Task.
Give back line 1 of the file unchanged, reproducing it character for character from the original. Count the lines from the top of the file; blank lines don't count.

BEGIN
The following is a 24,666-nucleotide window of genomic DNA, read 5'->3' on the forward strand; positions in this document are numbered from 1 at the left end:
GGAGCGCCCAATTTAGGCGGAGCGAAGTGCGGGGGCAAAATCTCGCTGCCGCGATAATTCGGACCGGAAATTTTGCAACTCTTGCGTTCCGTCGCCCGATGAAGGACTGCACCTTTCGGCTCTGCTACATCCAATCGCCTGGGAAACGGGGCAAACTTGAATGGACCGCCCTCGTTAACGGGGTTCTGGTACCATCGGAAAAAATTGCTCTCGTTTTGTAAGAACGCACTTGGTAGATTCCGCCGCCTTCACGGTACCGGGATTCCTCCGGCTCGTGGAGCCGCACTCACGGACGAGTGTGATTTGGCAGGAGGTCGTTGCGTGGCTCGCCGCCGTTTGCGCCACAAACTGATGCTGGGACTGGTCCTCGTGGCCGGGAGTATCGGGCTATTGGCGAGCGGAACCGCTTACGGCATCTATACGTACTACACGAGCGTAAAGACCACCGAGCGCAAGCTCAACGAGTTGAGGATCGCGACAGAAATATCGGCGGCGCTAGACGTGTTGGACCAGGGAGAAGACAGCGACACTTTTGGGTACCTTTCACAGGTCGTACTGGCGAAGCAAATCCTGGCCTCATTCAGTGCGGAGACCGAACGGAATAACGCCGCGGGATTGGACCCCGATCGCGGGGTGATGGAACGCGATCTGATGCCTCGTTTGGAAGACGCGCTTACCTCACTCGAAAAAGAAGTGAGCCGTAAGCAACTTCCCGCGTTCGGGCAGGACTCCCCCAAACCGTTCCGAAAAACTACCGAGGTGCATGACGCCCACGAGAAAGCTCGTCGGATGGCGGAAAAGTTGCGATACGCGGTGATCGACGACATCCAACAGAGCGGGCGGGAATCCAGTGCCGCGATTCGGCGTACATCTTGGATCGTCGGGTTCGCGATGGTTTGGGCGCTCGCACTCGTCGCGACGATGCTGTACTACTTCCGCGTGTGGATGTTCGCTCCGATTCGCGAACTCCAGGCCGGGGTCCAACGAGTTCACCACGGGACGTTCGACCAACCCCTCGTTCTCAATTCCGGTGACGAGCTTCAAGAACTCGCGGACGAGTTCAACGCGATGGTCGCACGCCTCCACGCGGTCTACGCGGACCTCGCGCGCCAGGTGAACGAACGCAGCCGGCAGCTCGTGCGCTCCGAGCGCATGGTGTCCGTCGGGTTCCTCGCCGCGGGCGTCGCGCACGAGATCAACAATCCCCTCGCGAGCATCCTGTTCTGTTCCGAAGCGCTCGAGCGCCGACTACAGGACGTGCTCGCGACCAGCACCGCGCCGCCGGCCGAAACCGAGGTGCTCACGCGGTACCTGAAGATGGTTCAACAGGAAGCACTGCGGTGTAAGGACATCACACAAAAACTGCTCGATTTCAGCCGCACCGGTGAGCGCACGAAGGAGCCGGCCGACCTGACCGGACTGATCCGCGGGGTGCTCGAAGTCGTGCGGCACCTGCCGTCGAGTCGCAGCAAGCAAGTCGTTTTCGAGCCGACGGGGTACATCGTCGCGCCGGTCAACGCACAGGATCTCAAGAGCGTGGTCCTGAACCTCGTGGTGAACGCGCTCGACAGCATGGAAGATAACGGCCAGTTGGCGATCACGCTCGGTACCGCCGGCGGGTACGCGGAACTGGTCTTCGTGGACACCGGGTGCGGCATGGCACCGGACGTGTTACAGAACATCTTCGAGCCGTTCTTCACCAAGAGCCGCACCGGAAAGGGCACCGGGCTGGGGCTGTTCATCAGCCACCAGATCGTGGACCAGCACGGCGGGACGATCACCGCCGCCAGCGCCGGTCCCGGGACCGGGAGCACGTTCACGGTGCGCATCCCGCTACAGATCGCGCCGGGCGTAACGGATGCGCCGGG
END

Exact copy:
The following is a 24,666-nucleotide window of genomic DNA, read 5'->3' on the forward strand; positions in this document are numbered from 1 at the left end: